"This culture of leaking must stop," Sessions says, threatening media subpoenas

Last Updated Aug 4, 2017 1:31 PM EDT

Attorney General Jeff Sessions threatened to pursue and prosecute anyone who leaks sensitive government information, and consider subpoenaing members of the media who publish those leaks, in a briefing at the Justice Department Friday morning.

The briefing about ongoing ongoing leak investigations Friday came a day after the Washington Post first published leaked leaked transcripts of President Trump's January phone calls with Mexican President Enrique Pena Nieto and Australian Prime Minister Malcolm Turnbull. Sessions condemned those leaks as dangerous to national security, and noted the number of unauthorized leaks has "exploded" under the Trump administration. Mr. Trump in recent days has called Sessions "very weak" on prosecuting leakers, in Twitter tirades.

"We are taking a stand. This culture of leaking must stop," Sessions said in the briefing with Deputy Attorney General Rod Rosenstein and Director of National Intelligence Dan Coats.

The Justice Department has more than tripled the number of active leak investigations compared to the number pending at the end of the Obama administration and the National Security Agency and U.S. Attorneys Offices have been directed to prioritize cases involving unauthorized disclosures, Sessions said.

"We will investigate and seek to bring criminals to justice," Sessions said. "We will not allow rogue anonymous sources with security clearances to sell out our country any longer."

But leakers aren't the only ones who will come in the crosshairs of the federal government. Sessions also said the Justice Department is reviewing its policy related to subpoenaing the media when leaks are published. Members of the media, "cannot place lives at risk with impunity," Sessions said. The Trump administration -- which regularly derides the "fake news" media -- has already suggested stepping up legal recourse against the media for publishing "fake" or leaked news.

"I have listened to career investigators and prosecutors about how to most successfully investigate and prosecute these matters," Sessions said. "At their suggestion, one of the things we are doing is reviewing policies affecting media subpoenas. We respect the important role that the press plays and will give them respect, but it is not unlimited. They cannot place lives at risk with impunity. We must balance their role with protecting our national security and the lives of those who serve in our intelligence community, the armed forces, and all law abiding Americans."

But Sessions -- despite suggesting the Justice Department may pursue media outlets with legal action -- took no questions from the press after he had concluded his remarks, leaving frustrated reporters with unanswered questions. 

Coats had similarly tough language for leakers and anyone else involved in the process.

"For those out there who may be listening or watching these announcements ... if you improperly disclose classified information, we will find you," Coats said. "We will investigate you. We will prosecute you to the fullest extent of the law, and you will not be happy with the result."

Here were the live updates from the 11 a.m. ET news conference:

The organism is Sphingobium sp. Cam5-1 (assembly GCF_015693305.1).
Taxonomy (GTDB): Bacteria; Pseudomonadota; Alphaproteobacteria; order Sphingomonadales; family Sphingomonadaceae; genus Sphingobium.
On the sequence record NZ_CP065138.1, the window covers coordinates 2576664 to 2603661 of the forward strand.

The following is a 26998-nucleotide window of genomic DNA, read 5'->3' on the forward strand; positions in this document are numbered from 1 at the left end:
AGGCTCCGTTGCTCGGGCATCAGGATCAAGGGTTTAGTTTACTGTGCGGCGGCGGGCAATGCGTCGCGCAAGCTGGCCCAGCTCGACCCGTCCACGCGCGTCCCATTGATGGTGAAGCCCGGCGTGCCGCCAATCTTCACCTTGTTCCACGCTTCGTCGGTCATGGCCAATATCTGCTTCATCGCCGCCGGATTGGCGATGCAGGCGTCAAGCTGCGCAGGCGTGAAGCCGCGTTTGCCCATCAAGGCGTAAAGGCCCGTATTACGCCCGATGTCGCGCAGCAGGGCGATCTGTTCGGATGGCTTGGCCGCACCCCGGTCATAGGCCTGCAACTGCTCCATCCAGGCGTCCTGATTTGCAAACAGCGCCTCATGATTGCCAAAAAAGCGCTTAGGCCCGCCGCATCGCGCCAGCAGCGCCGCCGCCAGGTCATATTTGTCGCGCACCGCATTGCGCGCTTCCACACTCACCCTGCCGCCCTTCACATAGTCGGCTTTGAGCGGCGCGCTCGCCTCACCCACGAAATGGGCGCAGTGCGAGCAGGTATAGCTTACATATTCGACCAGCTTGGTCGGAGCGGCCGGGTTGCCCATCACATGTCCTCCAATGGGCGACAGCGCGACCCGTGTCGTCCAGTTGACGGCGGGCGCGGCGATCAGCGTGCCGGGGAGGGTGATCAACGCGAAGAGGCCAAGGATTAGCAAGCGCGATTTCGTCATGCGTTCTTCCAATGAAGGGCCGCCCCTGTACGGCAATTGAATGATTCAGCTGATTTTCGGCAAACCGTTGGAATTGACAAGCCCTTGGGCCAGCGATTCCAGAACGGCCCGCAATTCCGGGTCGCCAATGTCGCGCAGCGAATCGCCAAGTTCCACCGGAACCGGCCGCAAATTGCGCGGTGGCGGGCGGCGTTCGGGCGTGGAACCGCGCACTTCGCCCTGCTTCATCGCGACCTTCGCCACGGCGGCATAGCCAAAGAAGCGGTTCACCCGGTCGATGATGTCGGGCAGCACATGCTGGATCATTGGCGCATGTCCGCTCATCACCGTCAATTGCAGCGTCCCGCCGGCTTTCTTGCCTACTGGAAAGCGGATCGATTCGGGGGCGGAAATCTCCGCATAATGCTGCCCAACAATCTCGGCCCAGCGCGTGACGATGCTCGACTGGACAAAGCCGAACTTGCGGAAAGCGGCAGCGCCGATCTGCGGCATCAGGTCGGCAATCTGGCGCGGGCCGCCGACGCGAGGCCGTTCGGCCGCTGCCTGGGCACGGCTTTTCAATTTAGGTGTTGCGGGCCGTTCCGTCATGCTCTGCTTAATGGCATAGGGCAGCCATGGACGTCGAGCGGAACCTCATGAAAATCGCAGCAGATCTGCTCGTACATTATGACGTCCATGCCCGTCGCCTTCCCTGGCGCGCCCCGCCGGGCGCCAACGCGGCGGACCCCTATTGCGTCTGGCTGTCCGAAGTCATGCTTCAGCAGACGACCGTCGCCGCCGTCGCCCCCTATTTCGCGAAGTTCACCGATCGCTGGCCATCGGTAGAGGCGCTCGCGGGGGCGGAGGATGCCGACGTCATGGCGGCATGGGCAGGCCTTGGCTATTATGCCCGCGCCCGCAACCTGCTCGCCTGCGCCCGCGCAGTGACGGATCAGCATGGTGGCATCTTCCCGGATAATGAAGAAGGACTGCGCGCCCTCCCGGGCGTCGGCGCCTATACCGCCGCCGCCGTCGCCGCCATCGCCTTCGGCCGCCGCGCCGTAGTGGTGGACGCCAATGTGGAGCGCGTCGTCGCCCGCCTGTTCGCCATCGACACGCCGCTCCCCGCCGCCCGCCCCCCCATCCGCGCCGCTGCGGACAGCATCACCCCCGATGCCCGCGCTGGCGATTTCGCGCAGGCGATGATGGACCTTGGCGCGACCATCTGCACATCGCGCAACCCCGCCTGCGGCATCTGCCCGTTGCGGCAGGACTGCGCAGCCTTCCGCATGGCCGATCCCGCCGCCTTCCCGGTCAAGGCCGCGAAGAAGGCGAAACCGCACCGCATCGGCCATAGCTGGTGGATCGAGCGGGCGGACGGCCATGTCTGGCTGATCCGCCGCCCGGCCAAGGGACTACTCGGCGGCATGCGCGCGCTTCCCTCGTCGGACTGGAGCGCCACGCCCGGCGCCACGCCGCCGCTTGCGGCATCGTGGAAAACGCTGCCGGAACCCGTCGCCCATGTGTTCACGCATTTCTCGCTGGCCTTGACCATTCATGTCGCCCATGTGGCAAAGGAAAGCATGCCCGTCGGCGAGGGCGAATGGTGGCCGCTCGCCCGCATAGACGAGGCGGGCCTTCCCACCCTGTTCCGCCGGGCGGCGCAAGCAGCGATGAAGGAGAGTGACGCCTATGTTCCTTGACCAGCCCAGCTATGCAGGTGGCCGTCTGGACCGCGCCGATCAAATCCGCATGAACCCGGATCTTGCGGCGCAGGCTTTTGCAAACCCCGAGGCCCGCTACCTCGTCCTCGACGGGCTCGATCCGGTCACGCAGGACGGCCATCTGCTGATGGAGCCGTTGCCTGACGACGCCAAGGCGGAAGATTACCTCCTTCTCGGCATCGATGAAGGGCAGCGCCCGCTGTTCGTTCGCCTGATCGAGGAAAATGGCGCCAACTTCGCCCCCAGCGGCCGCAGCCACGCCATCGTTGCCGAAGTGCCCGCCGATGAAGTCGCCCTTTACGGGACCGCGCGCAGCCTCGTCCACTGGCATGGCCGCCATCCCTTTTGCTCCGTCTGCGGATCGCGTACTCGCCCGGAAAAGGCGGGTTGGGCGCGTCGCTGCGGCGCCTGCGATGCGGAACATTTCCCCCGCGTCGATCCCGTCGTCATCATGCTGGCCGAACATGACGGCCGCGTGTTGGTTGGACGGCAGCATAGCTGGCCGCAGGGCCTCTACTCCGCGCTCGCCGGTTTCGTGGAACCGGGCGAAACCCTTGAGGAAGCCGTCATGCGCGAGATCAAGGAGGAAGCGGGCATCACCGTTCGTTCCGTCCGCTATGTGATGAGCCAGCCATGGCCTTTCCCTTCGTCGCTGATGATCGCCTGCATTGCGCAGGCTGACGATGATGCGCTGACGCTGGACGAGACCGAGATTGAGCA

Coats to leakers: "We will find you"

Director of National Intelligence Dan Coats had a clear message for any leakers. Coats even suggested some of the leaks had come from Congress.

"For those out there who may be listening or watching these announcements ... if you improperly disclose classified information, we will find you," Coats said. "We will investigate you. We will prosecute you to the fullest extent of the law, and you will not be happy with the result."

Sessions wants to step up subpoenas against the media 

Sessions said the Justice Department respects the media, but that respect is not "unlimited." Sessions said the DOJ will pursue subpoenas for media outlets that publish leaked information. 

"I have listened to career investigators and prosecutors about how to most successfully investigate and prosecute these matters," Sessions said in his prepared remarks. "At their suggestion, one of the things we are doing is reviewing policies affecting media subpoenas. We respect the important role that the press plays and will give them respect, but it is not unlimited. They cannot place lives at risk with impunity. We must balance their role with protecting our national security and the lives of those who serve in our intelligence community, the armed forces, and all law abiding Americans."

Sessions: "This culture of leaking must stop"

Sessions made it clear the DOJ will not tolerate leaking from within any part of government.

"This culture of leaking must stop," Sessions said. 

Anyone who is considering leaking something should not, he said. 

"The Department of Justice is open for business."

Leaks have "exploded" during Trump administration: Sessions 

Sessions began his press conference mentioning the leaked phone calls, describing how much that hurts the national security of the United States when the president cannot have sensitive conversations with foreign leaders without worrying about leaks. 

"No government can be effective when its leaders cannot discuss sensitive matters in confidence..." Sessions said.

Sessions claimed the number of leaks of classified information in the first six months of the Trump administration have "exploded."

"Simply put, these leaks hurt our country," Sessions said. 

Sessions said the "culture" of leaking "must stop."